Jade War by Fonda Lee // Book Review

The sequel to Jade City definitely delivers and I think this world is a new obsession for me. Thanks to Orbit Books for the gifted book. My opinions haven’t been influenced by the publisher or the author.

Here’s more about Jade War

In Jade War, the sequel to the World Fantasy Award-winning novel Jade City, the Kaul siblings battle rival clans for honor and control over an Asia-inspired fantasy metropolis.

On the island of Kekon, the Kaul family is locked in a violent feud for control of the capital city and the supply of magical jade that endows trained Green Bone warriors with supernatural powers they alone have possessed for hundreds of years.

Beyond Kekon’s borders, war is brewing. Powerful foreign governments and mercenary criminal kingpins alike turn their eyes on the island nation. Jade, Kekon’s most prized resource, could make them rich – or give them the edge they’d need to topple their rivals.

Faced with threats on all sides, the Kaul family is forced to form new and dangerous alliances, confront enemies in the darkest streets and the tallest office towers, and put honor aside in order to do whatever it takes to ensure their own survival – and that of all the Green Bones of Kekon.

Jade War is the second book of the Green Bone Saga, an epic trilogy about family, honor, and those who live and die by the ancient laws of blood and jade.

My thoughts

This was such an incredible book and literally so much intrigue in this one that you can get lost in all of it. This time, the story foucsed less on the rivalry between the two clans (the Mountain and the No Peak clans), and focused on how these clans were planning their next step.

A this point, it’s not as simple as claiming territory on the small piece of land in Kekon, but expansion out into the other countries. After the Mountain clan revealed that they’ve been doing dealings overseas, the No Peak clan also wanted to get a little of that action focusing their effort to expand in Espenia. But with a huge war between two countries happening, refugees from those countries coming to Kekon, and jade in desperate demand, there was money to be made even if it muddled the major ideologies behind wearing jade.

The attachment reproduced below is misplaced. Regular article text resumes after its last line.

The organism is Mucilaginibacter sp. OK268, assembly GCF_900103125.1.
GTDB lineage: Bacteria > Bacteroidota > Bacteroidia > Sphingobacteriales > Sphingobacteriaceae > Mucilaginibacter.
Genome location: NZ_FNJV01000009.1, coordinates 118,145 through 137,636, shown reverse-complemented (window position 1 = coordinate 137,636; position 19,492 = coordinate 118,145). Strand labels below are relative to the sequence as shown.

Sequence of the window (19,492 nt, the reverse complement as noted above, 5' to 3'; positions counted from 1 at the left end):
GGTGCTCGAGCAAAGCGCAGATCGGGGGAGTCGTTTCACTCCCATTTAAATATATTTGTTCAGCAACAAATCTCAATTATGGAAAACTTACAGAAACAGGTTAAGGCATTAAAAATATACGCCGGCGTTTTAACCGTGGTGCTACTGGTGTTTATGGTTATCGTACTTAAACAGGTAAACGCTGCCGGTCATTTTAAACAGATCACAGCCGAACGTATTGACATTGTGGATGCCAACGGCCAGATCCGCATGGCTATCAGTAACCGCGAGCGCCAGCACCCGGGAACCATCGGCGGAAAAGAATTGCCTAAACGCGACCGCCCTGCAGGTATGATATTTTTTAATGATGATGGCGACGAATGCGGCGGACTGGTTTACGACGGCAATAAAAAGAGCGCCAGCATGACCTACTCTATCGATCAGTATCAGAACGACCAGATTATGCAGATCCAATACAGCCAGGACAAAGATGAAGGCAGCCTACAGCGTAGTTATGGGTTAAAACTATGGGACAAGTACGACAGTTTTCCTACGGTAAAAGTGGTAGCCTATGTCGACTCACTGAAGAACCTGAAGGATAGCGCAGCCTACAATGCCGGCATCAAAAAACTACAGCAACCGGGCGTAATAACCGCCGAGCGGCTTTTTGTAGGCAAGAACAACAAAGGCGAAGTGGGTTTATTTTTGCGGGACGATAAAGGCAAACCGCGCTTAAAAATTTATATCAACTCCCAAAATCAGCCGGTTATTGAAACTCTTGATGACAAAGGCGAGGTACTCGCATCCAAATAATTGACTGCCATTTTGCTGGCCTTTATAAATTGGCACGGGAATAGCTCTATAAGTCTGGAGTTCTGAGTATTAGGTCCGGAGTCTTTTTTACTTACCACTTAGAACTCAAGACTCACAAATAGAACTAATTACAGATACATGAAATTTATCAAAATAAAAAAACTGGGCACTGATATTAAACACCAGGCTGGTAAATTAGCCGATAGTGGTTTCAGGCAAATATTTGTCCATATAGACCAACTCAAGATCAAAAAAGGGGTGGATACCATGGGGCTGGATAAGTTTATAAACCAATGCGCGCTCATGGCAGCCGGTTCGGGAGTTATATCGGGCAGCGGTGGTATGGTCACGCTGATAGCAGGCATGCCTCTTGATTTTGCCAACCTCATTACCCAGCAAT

I was truly surprised by this ending and what all the political dealings surmounted to. I may have seen it if I were paying more attention to the story and the political components of the book, so it was surprising to see how all the war and turmoil and war turned out to be a bigger plot device! Both families have some interesting business happening and while you’re only reading the No Peak side, it’s still quite interesting to see how they decide to expand their business.

Of course this was also a much deeper development into Hilo, Shae, and Anden and the characters that surround them. They’re not only acclimating into the roles they’re designated, but you see them try to push so hard against it as well. It was really interesting to see Shae try to become the Weather Man. While she’s got the mind for business, it also felt like she tried to keep some semblance of herself in the mix by having a relationship and trying to avoid the more gruesome sides of her job. However, there were things that were just unavoidable and watching Shae reluctantly step deeper into the role of Weather Man was heartbreaking in some ways.

The same goes for Anden as he’s shipped off to Espenia to live a life without jade. While he’s there, he somehow stumbles into the Green Bone families of that island and becomes a bigger component to the No Peak clan. It was interesting to see both Shae and Anden discover their true selves while also being pulled into the worlds their family built. My favorite character was probably Wen who grows massively from this story. Don’t let a Stone Eye with a heart of green fool you!

I will say the story felt a bit slower for me. Focusing more on the political and economical gains for the families didn’t make much for a compelling story. It felt more character-driven with the No Peak clan family being its driver. Granted, that’s pretty much until the ending when a lot of the really big points in the novel take place. There are other moments throughout the book to drive your interests, but I kept asking myself where all of this was going at a few points.

Overall, this was such a great story and sequel to Jade City. It really felt like The Godfather Part two where Michael starts dealings with Cuba and legitimize the business, but similarly to the movie, it did drag a little as everything set itself up for the final chapter.

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